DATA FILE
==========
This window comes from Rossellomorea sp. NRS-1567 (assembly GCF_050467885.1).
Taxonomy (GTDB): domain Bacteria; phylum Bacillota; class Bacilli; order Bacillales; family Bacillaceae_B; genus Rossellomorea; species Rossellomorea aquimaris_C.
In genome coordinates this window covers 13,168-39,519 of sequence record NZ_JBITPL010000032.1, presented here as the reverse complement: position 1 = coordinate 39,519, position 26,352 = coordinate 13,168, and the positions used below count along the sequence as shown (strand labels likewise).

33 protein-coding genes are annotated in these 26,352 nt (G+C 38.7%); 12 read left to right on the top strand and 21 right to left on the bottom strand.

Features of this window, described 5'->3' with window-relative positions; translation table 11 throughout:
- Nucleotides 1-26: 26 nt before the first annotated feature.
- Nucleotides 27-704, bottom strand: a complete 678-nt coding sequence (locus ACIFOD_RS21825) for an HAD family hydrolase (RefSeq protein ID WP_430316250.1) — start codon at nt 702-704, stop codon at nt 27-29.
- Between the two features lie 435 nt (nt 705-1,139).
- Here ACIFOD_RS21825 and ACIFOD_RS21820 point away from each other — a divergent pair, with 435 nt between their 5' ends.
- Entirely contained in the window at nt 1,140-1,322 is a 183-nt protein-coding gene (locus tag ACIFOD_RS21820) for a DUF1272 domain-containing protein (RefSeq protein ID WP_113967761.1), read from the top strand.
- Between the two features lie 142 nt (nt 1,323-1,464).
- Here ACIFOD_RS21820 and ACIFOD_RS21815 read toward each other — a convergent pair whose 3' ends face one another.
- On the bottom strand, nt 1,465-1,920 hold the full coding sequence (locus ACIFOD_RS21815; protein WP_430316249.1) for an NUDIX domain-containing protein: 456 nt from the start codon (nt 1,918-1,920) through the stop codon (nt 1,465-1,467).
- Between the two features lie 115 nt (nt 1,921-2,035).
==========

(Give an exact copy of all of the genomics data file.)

This window comes from Rossellomorea sp. NRS-1567 (assembly GCF_050467885.1).
Taxonomy (GTDB): domain Bacteria; phylum Bacillota; class Bacilli; order Bacillales; family Bacillaceae_B; genus Rossellomorea; species Rossellomorea aquimaris_C.
In genome coordinates this window covers 13,168-39,519 of sequence record NZ_JBITPL010000032.1, presented here as the reverse complement: position 1 = coordinate 39,519, position 26,352 = coordinate 13,168, and the positions used below count along the sequence as shown (strand labels likewise).

33 protein-coding genes are annotated in these 26,352 nt (G+C 38.7%); 12 read left to right on the top strand and 21 right to left on the bottom strand.

Features of this window, described 5'->3' with window-relative positions; translation table 11 throughout:
- Nucleotides 1-26: 26 nt before the first annotated feature.
- Nucleotides 27-704, bottom strand: a complete 678-nt coding sequence (locus ACIFOD_RS21825) for an HAD family hydrolase (RefSeq protein ID WP_430316250.1) — start codon at nt 702-704, stop codon at nt 27-29.
- Between the two features lie 435 nt (nt 705-1,139).
- Here ACIFOD_RS21825 and ACIFOD_RS21820 point away from each other — a divergent pair, with 435 nt between their 5' ends.
- Entirely contained in the window at nt 1,140-1,322 is a 183-nt protein-coding gene (locus tag ACIFOD_RS21820) for a DUF1272 domain-containing protein (RefSeq protein ID WP_113967761.1), read from the top strand.
- Between the two features lie 142 nt (nt 1,323-1,464).
- Here ACIFOD_RS21820 and ACIFOD_RS21815 read toward each other — a convergent pair whose 3' ends face one another.
- On the bottom strand, nt 1,465-1,920 hold the full coding sequence (locus ACIFOD_RS21815; protein WP_430316249.1) for an NUDIX domain-containing protein: 456 nt from the start codon (nt 1,918-1,920) through the stop codon (nt 1,465-1,467).
- Between the two features lie 115 nt (nt 1,921-2,035).